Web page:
1. A high number of fine art centers per resident
  2. Significantly more fine art centers than average
  3. 23% more fine art centers than areas of a similar size

Medical Care

4.5/5 stars based on undefined reviews

The great medical care here is just what the doctor ordered.

  1. Few medical facilities per resident
  2. Significantly more medical facilities than average
  3. A standard number of medical facilities compared to areas of a similar size

Gas Stations

4.5/5 stars based on undefined reviews

You won't have to drive far to fill up around here.

  1. Few gas stations per resident
  2. Significantly more gas stations than average
  3. 29% fewer gas stations than areas of a similar size

What Renters Are Saying

Washington Features

Area Has Litter

No

Say 123 of 139 renters

Good Place To Raise A Family

Yes

Say 111 of 139 renters

Area Has Potholes

No

Say 110 of 139 renters

Noise Late At Night

No

Say 107 of 139 renters

Near Grocery Stores

Yes

Say 92 of 139 renters

Mostly Older Buildings

No

Say 91 of 139 renters

Nearby Parks

Yes

Say 91 of 139 renters

Busy Streets

No

Say 88 of 139 renters

Near Schools

Yes

Say 85 of 139 renters

Pet Friendly

Yes

Say 82 of 139 renters

Safe For Families

Yes

Say 78 of 139 renters

Tree Lined Streets

No

Say 73 of 139 renters

Well Lit

No

Say 73 of 139 renters

Area Has Kids Play Outside

No

Say 74 of 139 renters

Quiet Area

No

Say 79 of 139 renters

Near Downtown

No

Say 82 of 139 renters

Maintained Yards

No

Say 88 of 139 renters

Near Highways

No

Say 89 of 139 renters

Nice Views

No

Say 97 of 139 renters

Mostly Newer Buildings

No

Say 104 of 139 renters

Washington Education

Schools

Percentage: 4/54/5

School Score

How satisfied do renters feel with the schools in this area.

Top Schools in Washington

Information provided by GreatSchools. To verify school enrollment eligibility, contact the school district directly.

What You Need to Know

Renter Articles

All About

Living in Washington, DC

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Getting to Know Washington, D.C.

On July 16, 1790, the Residence Act was passed, creating the Federal District of Columbia, or Washington, D.C., home base to all three branches of the United States federal government and more than 680,000 residents. The "District" is comprised of eight separate wards, each featuring vibrant neighborhoods along with eclectic dining, shopping and entertainment.

Attractions and Landmarks in D.C.

No trip to D.C. is complete without a visit to the National Mall, home to renowned monuments, including the White House and the Lincoln Memorial. Book-lovers should be sure to stop by the Library of Congress, which houses over 164 million books and maintains the largest law library in the world.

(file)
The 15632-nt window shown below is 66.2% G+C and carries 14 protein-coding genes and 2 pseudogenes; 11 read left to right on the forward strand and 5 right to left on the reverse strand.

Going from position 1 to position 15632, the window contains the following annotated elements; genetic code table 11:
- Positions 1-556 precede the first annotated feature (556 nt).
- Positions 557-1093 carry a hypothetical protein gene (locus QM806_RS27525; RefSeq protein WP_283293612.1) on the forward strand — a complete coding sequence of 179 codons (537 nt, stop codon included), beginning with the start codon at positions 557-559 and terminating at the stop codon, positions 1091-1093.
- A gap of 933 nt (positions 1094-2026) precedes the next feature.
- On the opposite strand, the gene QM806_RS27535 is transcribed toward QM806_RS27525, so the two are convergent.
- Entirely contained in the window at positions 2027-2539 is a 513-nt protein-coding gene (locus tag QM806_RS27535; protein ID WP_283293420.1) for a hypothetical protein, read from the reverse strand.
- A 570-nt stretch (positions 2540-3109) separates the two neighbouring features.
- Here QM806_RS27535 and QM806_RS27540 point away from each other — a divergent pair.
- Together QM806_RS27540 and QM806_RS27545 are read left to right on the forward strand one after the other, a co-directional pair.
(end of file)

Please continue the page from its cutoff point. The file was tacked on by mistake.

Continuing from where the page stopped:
D.C. Neighborhoods

Washington, D.C. neighborhoods represent a wide range of options, as you'd expect in such a culturally diverse city. Some notable neighborhoods include: 

  • Foggy Bottom: Home to George Washington University, this is a favorite for students and the younger crowd. The area has been responsible for much of the industrial development of D.C., with a large concentration of breweries, glass makers and gas works.
  • Adams Morgan:  Noted for its diversity, this area hosts the annual Adams Morgan Day Festival, a must-see local event featuring live music, art, food and more.
  • DuPont Circle: Named for Civil War Union general, Samuel Francis DuPont, this neighborhood comprises the "Old Town". Queen Anne and Richards Roman revival architectural styles define the area's rowhouses.
  • Columbia Heights: This area is home to the renovated Tivoli Theatre, Howard University and George Washington University. 
  • Downtown: This is the official business district, located in the northwest, with numerous attractions, including International Spy Museum, Smithsonian American Art Museum and Verizon Center.
  • Georgetown: With its cobblestone walkways and Georgetown University, Georgetown is a picturesque neighborhood and a go-to for fine dining and shopping.

Public Transportation and Commuting in D.C.

The Metro connects all four quadrants of D.C. to parts of Maryland and Virginia, making it ideal for commuters. There are three airports in the area, including Baltimore/Washington International Thurgood Marshall Airport, Ronald Reagan Washington National Airport and Washington Dulles International Airport.

Fun, Free Things to do in D.C.

Check out our top picks for free attractions in D.C.:

  • The White House: Tour the historic home of the nation's first family and learn about the history of such famous rooms as the Red Room, State Dining Room and the East Room.
  • Lincoln Memorial: Read the words of the famous Gettysburg Address etched into the side of this iconic monument.
  • Smithsonian National Air and Space Museum: Check out the planetarium and aircraft collections on display at this family-friendly museum.
  • National Gallery of Art: From Henri Matisse to Claude Monet, the National Gallery of Art is filled with must-see works by renowned artists.